Portrait of a Witch

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Alouette Arsenault was cursed with the ability to paint anything.

That’s the way she looked at her talent. Her work was so realistic it actually looked like photographs of people and landscapes.

It was the people part where the curse came in.

Alouette was a simple country girl born in the south of France in 1565.

When her mother was burned at the stake for being a witch, she was taken by her aunt Aimitee, who raised her from an infant in a hut located in the middle of the Aquitaine forest.

It was her ability to depict things around her in charcoal at an early age that caught Aimitee’s attention. She watched Alouette draw imaginary friends and the world around her with pride. She was a born artist who deserved to work in more lasting mediums.
When Alouette turned fourteen, Aimitee took her to Paris. She had a brother who lived there, and he took them in. With his help, and the money Aimitee made sewing people’s clothes, she was sent to a nearby art studio.

As the only female there, she suffered constant indignities, but the master, Ferdinand Elle, let her stay after interviewing her aunt. When shown examples of her work he was impressed. He saw something that none of the jealous young male artists in his studio had going for them; Alouette was a natural artist with an exceptional eye for detail. It was that eye for detail that most impressed Elle. He was astounded at the confident ease with which she quickly rendered her work. His instinct told him she was something special. Otherworldly even.

Using oil on canvas, Alouette painted her first portrait at fifteen years-old. It was of a minor city official. Elle allowed her to have the commission, and to paint her customer in the studio. After studying the client’s face, she saw a hint of a shy smile. When she was finished the client was overjoyed with her work. From that point forward he was a transformed man. Where once he spent all of his time worrying about things, he was now impossibly happy. His life transformed.
Of course, the client sang Alouette’s praise to everyone who would listen. It wasn’t long before new clients came in asking for her at the master’s studio. It came as no surprise to Elle who decided to charge her rent for the use of the studio, and materials.

Alouette didn’t make the connection with how happy her first client’s life became. How could she? She never saw him again. Nor was she aware of her second clients transformation who insisted she paint him frowning (he said it was an aristocratic pose). When his portrait was complete his normally mild nature turned into a combative one.

This went on for over a year. She painted clients whose lives changed for better or worse afterwards. Leading a hermit-like existence she was content to stay in her little bubble and paint. Elle watched proudly as each work became a masterpiece.

But people began to talk, and compare results among themselves after Alouette painted their portraits. Some noted that there lives had improved and they were happier. But others talked about people being so sad after getting their portrait painted, they committed suicide. Rumors spread claiming that she worked for the devil and had signed an evil pact with the dark lord. Her growing infamy swirled through the streets of Paris, fueled by fears that she was practicing witchcraft on them.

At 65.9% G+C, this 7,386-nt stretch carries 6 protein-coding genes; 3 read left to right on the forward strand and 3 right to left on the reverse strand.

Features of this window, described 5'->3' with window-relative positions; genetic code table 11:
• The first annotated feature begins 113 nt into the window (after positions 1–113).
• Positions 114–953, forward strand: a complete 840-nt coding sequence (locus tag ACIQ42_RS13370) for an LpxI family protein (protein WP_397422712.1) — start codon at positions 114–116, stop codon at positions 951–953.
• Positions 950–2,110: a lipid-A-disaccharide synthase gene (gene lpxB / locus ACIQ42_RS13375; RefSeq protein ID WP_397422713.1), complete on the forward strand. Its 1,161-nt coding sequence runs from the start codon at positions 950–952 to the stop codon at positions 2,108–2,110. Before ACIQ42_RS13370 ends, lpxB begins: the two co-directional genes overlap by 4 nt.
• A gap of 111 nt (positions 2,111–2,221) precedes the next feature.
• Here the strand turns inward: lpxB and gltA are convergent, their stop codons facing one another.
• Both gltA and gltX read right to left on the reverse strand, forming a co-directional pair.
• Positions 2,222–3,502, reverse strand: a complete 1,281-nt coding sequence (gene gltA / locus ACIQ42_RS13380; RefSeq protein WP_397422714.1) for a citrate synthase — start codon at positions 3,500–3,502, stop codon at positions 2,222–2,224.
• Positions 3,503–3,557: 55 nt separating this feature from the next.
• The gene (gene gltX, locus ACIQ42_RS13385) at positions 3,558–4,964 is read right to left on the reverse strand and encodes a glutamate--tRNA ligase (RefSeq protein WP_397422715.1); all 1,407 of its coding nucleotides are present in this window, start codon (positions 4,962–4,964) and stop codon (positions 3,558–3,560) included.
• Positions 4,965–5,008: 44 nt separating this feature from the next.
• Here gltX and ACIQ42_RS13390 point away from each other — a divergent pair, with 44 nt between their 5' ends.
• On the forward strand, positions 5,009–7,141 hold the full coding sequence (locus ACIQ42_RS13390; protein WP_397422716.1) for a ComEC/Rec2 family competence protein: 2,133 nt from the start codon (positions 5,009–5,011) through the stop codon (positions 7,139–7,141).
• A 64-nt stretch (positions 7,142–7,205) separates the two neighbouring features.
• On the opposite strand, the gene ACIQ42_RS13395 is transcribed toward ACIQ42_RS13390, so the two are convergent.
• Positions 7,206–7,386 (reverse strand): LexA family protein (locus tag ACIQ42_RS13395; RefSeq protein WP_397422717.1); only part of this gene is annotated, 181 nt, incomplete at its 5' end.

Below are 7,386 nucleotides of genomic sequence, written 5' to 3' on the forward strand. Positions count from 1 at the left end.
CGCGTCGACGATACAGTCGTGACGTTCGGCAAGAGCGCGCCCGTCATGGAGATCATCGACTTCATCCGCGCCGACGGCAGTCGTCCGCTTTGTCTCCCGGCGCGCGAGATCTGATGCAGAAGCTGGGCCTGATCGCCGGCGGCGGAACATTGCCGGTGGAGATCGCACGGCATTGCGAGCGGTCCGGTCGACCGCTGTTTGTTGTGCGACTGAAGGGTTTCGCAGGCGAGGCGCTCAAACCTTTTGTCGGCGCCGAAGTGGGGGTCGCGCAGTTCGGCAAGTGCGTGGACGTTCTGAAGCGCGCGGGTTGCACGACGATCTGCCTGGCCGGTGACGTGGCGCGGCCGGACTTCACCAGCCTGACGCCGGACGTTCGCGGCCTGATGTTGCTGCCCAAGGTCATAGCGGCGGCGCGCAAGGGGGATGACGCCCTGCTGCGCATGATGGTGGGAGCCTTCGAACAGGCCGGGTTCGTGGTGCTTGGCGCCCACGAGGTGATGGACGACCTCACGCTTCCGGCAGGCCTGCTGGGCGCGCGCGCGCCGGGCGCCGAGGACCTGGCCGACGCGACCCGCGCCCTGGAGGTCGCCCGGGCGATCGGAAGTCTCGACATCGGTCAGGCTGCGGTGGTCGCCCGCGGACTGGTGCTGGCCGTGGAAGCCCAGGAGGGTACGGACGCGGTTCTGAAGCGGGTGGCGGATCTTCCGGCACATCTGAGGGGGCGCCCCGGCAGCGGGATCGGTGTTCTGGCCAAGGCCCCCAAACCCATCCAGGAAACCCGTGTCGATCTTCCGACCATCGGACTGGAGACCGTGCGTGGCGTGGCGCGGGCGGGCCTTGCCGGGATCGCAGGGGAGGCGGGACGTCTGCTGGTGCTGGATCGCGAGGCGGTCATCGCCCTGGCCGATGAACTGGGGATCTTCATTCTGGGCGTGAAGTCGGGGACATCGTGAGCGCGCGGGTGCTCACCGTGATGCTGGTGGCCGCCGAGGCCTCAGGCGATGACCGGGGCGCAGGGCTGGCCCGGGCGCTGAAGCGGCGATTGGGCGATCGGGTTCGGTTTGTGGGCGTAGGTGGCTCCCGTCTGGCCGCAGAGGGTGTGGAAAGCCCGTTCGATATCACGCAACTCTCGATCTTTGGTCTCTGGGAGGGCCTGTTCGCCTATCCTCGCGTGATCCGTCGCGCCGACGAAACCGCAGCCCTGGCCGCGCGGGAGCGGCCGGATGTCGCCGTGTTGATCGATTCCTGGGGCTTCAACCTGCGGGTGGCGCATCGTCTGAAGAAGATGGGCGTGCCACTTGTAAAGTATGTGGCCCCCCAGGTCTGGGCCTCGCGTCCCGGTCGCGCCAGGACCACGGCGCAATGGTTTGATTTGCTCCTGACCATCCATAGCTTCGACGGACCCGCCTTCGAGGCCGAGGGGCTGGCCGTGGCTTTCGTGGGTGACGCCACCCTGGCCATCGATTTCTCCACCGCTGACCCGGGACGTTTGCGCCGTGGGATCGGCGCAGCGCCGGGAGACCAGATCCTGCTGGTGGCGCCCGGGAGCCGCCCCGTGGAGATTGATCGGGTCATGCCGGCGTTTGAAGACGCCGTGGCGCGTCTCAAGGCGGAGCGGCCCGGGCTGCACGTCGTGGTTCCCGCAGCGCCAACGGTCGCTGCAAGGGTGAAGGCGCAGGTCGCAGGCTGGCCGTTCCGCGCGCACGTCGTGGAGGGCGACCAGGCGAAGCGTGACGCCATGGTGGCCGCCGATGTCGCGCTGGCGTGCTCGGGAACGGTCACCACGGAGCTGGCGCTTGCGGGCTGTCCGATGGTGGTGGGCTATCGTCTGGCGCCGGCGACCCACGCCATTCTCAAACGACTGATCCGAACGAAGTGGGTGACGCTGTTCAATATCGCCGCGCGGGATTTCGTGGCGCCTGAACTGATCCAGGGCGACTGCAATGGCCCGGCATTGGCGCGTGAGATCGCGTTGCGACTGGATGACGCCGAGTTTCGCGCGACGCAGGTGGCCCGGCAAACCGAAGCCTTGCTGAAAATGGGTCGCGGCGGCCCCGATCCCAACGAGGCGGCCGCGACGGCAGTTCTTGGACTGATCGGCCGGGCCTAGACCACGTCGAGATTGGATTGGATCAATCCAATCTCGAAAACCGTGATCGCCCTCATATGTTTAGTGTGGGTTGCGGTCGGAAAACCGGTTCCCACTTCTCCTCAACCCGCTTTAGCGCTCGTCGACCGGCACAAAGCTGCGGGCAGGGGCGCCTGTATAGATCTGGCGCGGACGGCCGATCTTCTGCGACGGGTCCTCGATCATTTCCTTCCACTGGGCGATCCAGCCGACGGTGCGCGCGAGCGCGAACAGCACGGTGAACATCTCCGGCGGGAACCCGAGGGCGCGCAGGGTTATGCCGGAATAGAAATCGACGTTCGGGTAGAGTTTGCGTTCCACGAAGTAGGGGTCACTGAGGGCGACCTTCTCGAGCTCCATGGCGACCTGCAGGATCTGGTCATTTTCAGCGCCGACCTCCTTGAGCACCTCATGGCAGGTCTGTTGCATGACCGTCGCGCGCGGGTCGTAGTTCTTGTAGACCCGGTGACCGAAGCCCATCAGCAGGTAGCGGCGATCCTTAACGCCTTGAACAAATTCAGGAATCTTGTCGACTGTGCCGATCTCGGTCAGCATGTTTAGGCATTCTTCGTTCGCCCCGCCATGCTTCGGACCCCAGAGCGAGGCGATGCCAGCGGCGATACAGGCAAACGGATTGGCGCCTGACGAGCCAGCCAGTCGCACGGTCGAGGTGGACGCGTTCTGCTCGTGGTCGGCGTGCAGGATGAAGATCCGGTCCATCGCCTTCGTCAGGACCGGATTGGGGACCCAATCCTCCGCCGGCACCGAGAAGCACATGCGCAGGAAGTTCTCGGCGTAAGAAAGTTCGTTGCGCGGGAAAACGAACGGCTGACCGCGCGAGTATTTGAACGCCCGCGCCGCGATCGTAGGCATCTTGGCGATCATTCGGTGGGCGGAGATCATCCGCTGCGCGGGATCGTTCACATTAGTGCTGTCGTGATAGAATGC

People became more and more concerned it was the devil’s work. Worse, it was a very superstitious time in Europe, where hundreds of women were being burned at the stake, hung, or drowned in trials designed to see if they were a witch. The mania descended upon Paris like a plague with groups of witch-hunters prowling the streets.
Alouette quit painting portraits the moment she heard the rumors. When she began refusing to paint anymore clients Elle took her aside and asked, “What’s happening little one?” even though he’d also heard the rumors.

“I cannot paint any longer master Elle,” she said.

“I knew you were a witch a long time ago. That’s because I’m a warlock!”

“Witch!” she cried out in shock. “You mean, I’m really a witch?” she sobbed.

“Yes. calm down my dear. We have work to do. I’ve been meaning to tell you this. Trust me. It will be your greatest work, I assure you. Now listen to me. One of the many reasons you’re such a talented artist is because you have a great memory.
“We must put this memory to the test. I will walk with you through town and you must pay attention to everyone you see, especially city officials. Fix their faces in your wonderful ¬†memory as we stroll through the streets.”

It only took her three days to finish the painting. It was massive. The largest in the studio. It was full of all the people of Paris. They all had big smiles as they went about their daily routines. Elles hid the final product, which was titled, “Gay Parie in the Springtime,” in a secret vault below the studio. As long as the masterpiece remained intact, peace and tranquility would be assured for all Parisians. The witch hunts came to a halt afterward.

The mania that had infected the city was gone, allowing Alouette to once again move¬†freely about in society. But her desire to paint was no longer there. She became wary of her powerful ability to affect people’s lives and eventually decided to quit painting altogether.

Her gratitude to Elle was endless. The old warlock had taught her many things. By revealing her power he opened up her inner eye, unlocking mysteries from her unconscious mind. When the time came to move on Alouette wept and kissed her mentor.

She left Paris for the countryside to live with her aunt Aimitee, disappearing into the dusty footnotes of history.

As It Stands, I’ve often wondered why there weren’t more women artists during the Renaissance period in the western world.

(1st published May 2017, As It Stands)